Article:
Pittsburgh Penguins GM Ron Hextall went for it. He didn’t just shed salary by fleecing the New Jersey Devils for Ty Smith and a third-rounder for light-scoring defenseman John Marino, he also handed over the dynamic skating Mike Matheson for the premier right-side defenseman on the NHL trade block, Jeff Petry.
And on the first day of free agency, Hextall signed right-sider Jan Rutta to a three-year deal with an affordable $2.75 million AAV. And he re-signed Kris Letang.
The right side of the Penguins’ defense, which was Letang-Marino-Chad Ruhwedel, was adequate but is now a strength of the team. Letang-Petry-Rutta is a significant upgrade as the Penguins added legit 40-point offensive upside with Petry and solid, heavy, stay-at-home defense with Rutta.
If the Penguins had Rutta in the playoffs, perhaps a couple of those loose rebounds while shorthanded would have been controlled rather than taken away or put into the net.
As good as Matheson was, Petry is a better defender and puts a few more points on the board.
Rutta is a two-time Stanley Cup winner who will upgrade the Penguins’ penalty kill, offensive contributions, and heft on the third pair.
That’s the right side. It’s as good as any in the NHL.
The left side is another matter.
Marcus Pettersson had a better 2021-22 than 2020-21. He was solid if unspectacular. His game has limitations, evidenced by his lack of physicality and 19 points with only two goals.
He’ll be the second, maybe third pair left-side defenseman.
And that brings us to the crux of the Penguins’ defense. The Penguins’ top pairing might be just fine, as it has been for most days since Brian Dumoulin side-saddled Letang in 2017.
From 2018 through 2021, the Penguins’ top pair of Dumoulin and Letang had exemplary statistics. They had 60% of the goals-for, 52.5% of the expected goals, and 55% of the scoring chances.
Last season, the goals-for went down by five points. The other stats trickled down by a few points.
The eye tests were far more of an indictment of Dumoulin’s slippage. The battles lost, the pucks not retrieved, and the rushing forwards who slipped past in the second half of last season probably outnumbered the total from the previous three years.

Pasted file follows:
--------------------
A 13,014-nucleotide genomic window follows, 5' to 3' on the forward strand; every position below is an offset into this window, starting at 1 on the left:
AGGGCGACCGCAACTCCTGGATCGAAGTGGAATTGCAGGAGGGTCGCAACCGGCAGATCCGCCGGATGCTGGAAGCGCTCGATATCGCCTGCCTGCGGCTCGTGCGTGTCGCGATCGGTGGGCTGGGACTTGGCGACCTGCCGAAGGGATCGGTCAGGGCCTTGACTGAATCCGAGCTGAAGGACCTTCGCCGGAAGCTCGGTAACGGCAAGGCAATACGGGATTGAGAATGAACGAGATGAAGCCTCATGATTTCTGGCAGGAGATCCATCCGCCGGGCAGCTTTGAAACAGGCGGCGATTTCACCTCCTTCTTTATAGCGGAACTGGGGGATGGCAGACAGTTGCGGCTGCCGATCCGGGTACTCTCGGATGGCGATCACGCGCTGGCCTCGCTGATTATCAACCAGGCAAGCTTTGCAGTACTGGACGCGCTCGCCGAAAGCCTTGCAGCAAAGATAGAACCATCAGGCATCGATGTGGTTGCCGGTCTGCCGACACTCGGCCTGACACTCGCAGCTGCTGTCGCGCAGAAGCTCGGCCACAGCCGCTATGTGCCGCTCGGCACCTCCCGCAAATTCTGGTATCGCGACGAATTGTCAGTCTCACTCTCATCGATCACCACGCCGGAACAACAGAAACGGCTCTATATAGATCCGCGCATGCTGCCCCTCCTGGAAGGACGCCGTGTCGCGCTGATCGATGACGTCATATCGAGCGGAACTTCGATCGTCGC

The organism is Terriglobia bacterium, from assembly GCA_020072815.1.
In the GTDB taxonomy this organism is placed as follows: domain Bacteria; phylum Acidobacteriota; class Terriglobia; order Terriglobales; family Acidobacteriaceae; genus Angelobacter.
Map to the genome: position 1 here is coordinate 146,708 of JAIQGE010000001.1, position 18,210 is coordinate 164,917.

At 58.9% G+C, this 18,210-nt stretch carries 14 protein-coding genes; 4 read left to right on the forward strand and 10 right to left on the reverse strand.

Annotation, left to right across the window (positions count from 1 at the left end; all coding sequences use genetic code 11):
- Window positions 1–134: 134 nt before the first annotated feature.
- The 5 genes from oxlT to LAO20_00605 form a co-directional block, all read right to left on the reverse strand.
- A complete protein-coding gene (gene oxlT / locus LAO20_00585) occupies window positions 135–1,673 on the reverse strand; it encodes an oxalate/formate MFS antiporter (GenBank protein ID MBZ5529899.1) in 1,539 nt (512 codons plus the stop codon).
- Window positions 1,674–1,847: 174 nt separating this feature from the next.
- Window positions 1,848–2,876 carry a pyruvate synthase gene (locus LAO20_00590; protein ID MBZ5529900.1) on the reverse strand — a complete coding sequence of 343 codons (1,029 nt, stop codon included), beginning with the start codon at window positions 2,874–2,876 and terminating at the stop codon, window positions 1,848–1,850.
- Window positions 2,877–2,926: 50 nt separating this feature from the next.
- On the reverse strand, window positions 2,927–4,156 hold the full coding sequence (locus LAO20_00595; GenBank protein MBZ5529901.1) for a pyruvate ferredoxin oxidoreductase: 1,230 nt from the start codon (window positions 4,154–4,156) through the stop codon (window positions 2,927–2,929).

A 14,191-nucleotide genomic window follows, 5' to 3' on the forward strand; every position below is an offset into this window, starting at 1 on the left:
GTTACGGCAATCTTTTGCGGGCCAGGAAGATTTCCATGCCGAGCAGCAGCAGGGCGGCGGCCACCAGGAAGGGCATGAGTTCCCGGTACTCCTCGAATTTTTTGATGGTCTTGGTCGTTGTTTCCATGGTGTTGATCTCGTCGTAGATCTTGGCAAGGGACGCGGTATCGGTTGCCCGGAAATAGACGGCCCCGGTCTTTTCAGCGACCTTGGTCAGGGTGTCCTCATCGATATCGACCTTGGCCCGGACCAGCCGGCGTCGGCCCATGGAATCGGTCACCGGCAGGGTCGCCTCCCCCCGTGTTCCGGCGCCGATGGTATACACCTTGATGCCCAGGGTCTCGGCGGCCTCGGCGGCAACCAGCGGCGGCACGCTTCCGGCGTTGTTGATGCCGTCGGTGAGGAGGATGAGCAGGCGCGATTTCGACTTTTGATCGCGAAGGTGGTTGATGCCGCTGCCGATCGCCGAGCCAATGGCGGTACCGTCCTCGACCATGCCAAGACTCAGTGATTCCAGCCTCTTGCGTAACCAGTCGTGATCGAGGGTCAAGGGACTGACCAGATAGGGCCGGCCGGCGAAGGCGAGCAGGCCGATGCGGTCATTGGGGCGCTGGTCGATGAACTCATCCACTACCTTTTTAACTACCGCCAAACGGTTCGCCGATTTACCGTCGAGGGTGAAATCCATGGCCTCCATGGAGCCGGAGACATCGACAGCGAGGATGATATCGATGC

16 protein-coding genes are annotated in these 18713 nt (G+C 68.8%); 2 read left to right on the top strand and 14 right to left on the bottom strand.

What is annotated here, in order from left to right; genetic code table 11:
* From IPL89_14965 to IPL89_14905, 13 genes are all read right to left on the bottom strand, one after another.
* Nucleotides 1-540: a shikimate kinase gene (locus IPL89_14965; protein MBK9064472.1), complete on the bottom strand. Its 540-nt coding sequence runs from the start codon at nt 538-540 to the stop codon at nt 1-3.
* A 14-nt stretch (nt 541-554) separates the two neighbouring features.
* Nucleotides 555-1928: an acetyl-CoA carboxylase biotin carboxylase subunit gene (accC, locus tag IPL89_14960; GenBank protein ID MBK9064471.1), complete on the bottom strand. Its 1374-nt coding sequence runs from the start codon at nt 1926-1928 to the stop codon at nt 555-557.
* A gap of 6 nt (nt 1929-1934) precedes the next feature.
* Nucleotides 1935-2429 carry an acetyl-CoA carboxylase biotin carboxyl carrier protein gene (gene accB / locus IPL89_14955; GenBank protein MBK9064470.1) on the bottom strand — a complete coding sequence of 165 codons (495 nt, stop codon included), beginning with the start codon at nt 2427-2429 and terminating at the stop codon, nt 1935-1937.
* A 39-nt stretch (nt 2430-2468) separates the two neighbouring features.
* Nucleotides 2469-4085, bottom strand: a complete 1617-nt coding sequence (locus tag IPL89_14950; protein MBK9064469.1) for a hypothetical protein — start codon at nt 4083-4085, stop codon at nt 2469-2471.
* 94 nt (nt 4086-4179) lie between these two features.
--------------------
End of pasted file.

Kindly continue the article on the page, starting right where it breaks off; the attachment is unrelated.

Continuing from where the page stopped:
Lower body injuries felled Dumoulin in 2021, but he was mostly healthy in 2021-22. He played 76 games and, despite a battle with COVID, was available for most games.
For a few weeks, Dumoulin shuffled around the pairings for the first time since his first Penguins season in 2016. Matheson climbed to the top pairing, and the numbers climbed.
The numbers fell on the other pairings without Matheson, which ultimately led head coach Mike Sullivan to more evenly distribute his offensive talent and return Dumoulin to Letang’s side late in the season.
The defense can hinge on Dumoulin because there is a specific lack of defensemen capable of playing with Letang should Dumoulin falter again. If not Dumoulin, who is capable of playing beside Letang?
Joseph, Friedman, Smith, and Pettersson are most likely not good candidates. Rutta has experience on both sides of the blue line, but that breaks up the dominant right side.
Dumoulin committed the second most giveaways of his career (46), and his hit total was his lowest (in a full season) since his rookie year in 2015-16. The underlying numbers weren’t great, either.
The Penguins’ blue line could be the best it has had in a decade, going back to Sergei Gonchar and Kris Letang on the same unit. That seemingly depends on Dumoulin. If he stumbles, it could throw Sullivan and assistant coach Todd Reirden into a constant game of defensemen shuffling.
But if he returns to form, the Pittsburgh Penguins are rock solid.